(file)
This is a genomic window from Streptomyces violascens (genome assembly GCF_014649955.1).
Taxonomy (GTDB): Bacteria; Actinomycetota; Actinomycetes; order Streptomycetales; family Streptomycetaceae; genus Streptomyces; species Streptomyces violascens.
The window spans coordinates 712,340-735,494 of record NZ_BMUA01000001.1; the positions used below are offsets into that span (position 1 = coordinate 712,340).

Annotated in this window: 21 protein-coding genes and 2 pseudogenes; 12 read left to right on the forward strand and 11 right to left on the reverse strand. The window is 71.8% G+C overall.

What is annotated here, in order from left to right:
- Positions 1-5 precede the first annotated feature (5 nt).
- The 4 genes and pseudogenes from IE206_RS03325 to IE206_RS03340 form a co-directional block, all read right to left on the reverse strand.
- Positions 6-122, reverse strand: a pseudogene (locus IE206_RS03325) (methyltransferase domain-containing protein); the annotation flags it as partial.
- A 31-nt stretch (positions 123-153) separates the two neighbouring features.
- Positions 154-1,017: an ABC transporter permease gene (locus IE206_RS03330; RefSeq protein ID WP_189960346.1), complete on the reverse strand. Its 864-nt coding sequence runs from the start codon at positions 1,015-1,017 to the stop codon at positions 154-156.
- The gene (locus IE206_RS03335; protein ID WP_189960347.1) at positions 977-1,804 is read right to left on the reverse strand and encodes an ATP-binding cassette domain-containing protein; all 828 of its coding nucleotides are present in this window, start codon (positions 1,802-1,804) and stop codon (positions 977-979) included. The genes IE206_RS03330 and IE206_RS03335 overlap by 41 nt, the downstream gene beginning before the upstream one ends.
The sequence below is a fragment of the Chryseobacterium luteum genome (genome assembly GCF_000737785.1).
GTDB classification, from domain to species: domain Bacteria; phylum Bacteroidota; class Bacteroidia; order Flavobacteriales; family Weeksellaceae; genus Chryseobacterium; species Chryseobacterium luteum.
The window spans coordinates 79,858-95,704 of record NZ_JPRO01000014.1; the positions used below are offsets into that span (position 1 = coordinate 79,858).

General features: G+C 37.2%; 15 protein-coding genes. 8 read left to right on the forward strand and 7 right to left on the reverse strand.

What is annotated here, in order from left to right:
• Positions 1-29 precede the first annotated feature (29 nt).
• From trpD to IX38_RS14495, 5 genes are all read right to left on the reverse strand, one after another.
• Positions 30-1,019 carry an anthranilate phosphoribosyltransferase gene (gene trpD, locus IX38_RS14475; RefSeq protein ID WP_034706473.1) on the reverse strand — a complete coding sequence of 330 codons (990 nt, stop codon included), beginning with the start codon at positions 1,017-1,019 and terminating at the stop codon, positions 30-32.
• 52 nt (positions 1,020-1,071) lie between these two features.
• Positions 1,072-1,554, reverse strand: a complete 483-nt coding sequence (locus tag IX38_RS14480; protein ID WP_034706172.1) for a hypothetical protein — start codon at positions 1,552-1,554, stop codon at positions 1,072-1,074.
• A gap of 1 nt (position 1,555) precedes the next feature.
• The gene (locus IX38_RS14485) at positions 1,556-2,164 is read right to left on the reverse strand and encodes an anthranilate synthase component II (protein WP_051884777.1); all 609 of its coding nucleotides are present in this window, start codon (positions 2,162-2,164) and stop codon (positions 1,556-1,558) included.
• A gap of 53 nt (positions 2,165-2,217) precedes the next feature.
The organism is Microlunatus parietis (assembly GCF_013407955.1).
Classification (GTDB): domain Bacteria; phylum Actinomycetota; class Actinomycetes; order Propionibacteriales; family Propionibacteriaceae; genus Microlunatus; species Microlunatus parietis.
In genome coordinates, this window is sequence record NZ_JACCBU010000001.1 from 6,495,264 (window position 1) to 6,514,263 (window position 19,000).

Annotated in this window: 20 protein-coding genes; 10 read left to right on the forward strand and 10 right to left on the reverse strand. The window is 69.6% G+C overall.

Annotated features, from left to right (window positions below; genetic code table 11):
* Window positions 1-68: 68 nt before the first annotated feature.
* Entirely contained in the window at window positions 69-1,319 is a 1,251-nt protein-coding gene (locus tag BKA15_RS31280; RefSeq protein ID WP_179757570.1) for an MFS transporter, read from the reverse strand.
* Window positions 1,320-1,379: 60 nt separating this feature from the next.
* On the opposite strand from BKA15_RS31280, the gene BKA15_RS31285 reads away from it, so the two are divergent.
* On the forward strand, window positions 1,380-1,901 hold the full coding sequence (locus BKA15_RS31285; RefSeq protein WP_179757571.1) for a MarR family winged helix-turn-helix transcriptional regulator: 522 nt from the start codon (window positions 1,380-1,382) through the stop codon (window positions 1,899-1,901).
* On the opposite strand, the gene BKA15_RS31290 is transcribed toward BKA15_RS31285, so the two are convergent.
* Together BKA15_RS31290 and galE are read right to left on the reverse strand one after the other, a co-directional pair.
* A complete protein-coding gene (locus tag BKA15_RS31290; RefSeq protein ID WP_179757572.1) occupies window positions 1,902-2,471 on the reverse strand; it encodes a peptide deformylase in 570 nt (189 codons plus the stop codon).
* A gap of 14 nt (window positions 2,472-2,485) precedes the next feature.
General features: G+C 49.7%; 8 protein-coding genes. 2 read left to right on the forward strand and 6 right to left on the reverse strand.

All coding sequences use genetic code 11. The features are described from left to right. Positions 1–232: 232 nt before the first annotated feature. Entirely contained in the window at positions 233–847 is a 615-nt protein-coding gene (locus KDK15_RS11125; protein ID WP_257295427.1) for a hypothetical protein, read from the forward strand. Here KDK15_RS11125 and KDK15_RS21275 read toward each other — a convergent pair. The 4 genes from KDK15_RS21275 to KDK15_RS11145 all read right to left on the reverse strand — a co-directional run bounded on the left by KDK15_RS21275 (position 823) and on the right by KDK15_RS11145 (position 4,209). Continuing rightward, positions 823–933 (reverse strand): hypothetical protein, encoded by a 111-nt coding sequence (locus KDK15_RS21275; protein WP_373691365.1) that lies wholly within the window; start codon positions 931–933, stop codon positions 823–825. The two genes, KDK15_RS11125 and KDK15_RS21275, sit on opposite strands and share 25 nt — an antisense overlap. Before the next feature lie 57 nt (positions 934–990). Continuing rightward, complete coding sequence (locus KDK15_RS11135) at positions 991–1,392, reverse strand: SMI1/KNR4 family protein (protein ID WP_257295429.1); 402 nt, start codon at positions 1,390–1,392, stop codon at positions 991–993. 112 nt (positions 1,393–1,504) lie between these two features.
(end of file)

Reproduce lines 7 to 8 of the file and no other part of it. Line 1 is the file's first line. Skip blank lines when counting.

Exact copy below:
- The 4 genes and pseudogenes from IE206_RS03325 to IE206_RS03340 form a co-directional block, all read right to left on the reverse strand.
- Positions 6-122, reverse strand: a pseudogene (locus IE206_RS03325) (methyltransferase domain-containing protein); the annotation flags it as partial.